In general, value of T in the temperature field corresponds to a temperature of Ambient Temp (K) + T * (Reference Temp (K) - Ambient Temp (K)).

Buoyancy Scale

Hot gas expands, causing it to rise due to lowered density. Acceleration due to buoyancy is calculated using values of the ambient and reference temperatures, as well as the Gravity settings. Value of this parameter is used as a multiplier for the buoyancy force.

Gravity

Gravity Acceleration

Acceleration due to gravity. Stronger gravity results in stronger buoyancy forces.

Gravity Direction

The direction in which gravity pulls. Hotter gas will tend to rise in the opposite direction.

Flames

Parameters in this tab of the solver control evolution of the flame field and its effect on the simulation. Three possible outputs can be generated from flame: soot (density field), heat (temperature field), and expansion (divergence field). Each of these sets has an amount, a flame range, and the option to remap the flame field. The flame value is first fitted from the repsective flame range to the 0-1 range; if remapping is turned on, the ramp is then evaluated at the fitted value. This number is then multiplied by the amount parameter to get the output, which is finally merged with the target field.

Flame Lifespan

The number of seconds it takes to use up a value of 1 in the flame field.

Smoke

Emit Smoke

When enabled, density is added to the simulation in the specified Flame Range.

Emission Amount

Amount of density output from the flame field. This parameter acts as a multiplier for the remapped flame value.

Merge Method

Controls how the output of the flame field is mixed with the density field.

Max

Larger of the two values is taken. This merge method ensures that density does not keep accumulating.

Add

Output of the flame field is scaled by the timestep and added to the density field.

Flame Range

The range of values in the flame field that will generate an output. The flame field is first fitted from this range to 0-1; if Remap Flame is enabled, the Flame Ramp is then evaluated at this value. The final output is the product of this remapped flame value and Emission Amount.

Remap Flame

When enabled, Flame Ramp is evaluated at the refitted flame value (from Flame Range to 0-1) to generate the output.

Flame Ramp

Ramp that controls outputs at different flame field values.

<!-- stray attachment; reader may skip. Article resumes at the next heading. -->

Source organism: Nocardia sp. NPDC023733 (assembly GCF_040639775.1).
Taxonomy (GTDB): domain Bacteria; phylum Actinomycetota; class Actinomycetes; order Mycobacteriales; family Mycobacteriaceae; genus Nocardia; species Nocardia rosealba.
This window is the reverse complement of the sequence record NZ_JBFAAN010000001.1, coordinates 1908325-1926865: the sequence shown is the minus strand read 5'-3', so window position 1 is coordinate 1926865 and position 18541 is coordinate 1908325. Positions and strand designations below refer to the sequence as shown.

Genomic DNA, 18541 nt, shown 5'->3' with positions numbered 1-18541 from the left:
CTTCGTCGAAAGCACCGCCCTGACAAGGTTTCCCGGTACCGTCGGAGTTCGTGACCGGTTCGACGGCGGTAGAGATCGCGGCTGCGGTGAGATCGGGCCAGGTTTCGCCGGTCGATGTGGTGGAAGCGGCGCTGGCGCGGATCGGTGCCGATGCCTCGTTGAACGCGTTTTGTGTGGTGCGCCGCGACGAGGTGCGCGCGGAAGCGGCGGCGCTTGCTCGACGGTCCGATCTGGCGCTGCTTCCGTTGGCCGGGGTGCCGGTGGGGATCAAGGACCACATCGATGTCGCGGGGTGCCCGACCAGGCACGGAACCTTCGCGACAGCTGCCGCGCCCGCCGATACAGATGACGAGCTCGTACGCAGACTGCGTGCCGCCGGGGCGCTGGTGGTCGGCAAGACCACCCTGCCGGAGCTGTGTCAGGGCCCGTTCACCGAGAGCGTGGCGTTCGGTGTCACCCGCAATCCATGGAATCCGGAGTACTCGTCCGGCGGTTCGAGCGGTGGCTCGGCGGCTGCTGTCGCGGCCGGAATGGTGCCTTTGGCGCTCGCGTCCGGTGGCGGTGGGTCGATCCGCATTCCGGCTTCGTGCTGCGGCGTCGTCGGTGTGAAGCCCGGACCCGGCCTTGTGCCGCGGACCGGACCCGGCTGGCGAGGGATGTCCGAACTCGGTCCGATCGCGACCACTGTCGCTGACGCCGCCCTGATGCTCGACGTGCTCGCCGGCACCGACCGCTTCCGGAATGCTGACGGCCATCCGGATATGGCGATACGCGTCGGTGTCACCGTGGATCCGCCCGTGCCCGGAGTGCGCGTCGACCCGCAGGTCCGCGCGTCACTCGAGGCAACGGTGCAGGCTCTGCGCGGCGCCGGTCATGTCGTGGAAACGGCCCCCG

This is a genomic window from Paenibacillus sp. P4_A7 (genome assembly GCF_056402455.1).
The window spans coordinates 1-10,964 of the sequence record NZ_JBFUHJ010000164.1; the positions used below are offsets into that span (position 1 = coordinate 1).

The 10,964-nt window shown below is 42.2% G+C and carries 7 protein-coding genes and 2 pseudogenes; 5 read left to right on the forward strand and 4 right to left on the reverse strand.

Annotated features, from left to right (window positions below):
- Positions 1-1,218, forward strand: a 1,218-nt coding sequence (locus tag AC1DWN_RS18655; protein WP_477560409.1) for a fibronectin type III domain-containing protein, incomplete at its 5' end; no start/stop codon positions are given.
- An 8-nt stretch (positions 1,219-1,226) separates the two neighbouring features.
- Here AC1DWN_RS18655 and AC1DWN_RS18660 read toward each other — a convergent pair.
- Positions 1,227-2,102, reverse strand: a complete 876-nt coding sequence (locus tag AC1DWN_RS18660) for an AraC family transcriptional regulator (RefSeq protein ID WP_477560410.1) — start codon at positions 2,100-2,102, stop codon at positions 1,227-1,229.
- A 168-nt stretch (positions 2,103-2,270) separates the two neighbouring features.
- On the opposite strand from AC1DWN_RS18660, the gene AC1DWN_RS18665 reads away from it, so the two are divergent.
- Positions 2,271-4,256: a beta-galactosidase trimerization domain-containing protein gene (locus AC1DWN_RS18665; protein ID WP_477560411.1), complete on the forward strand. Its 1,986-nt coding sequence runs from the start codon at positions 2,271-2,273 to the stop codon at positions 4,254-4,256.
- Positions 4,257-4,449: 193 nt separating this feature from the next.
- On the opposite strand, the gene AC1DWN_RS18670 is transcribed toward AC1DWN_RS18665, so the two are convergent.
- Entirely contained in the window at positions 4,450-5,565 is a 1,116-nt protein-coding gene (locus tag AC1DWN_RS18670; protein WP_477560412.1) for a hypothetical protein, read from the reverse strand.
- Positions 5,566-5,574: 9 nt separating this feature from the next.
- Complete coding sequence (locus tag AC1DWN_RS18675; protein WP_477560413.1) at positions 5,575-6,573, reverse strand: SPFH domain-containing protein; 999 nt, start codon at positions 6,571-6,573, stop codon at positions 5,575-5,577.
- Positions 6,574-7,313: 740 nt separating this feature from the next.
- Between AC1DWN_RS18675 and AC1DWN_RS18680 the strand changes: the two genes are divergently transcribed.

Temperature

Add Temperature

When enabled, temperature is added to the simulation in the specified Flame Range.

Temperature Amount

Amount of temperature output from the flame field. This parameter acts as a multiplier for the remapped flame value.

Merge Method

Controls how the output of the flame field is mixed with the temperature field.

Pull

Wherever output from the flame field exceeds the temperature value, temperature is pushed towards the output. This merge method ensures that temperature does not keep accumulating.

Add

Output of the flame field is scaled by the timestep and added to the temperature field.

Strength

How strongly the temperature field values are pushed towards the hotter flame output when Merge Method is set to Pull.

Flame Range

The range of values in the flame field that will generate an output. The flame field is first fitted from this range to 0-1; if Remap Flame is enabled, the Flame Ramp is then evaluated at this value. The final output is the product of this remapped flame value and Temperature Amount.

Remap Flame

When enabled, Flame Ramp is evaluated at the refitted flame value (from Flame Range to 0-1) to generate the output.

Flame Ramp

Ramp that controls outputs at different flame field values.

Expansion

Add Expansion

When enabled, goal divergence is added to the simulation in the specified Flame Range, causing expansion.

Expansion Rate

Amount of divergence from the flame field. Larger values result in a more violent expansion. Negative values cause the gas to be sucked inwards (instead of blown outwards).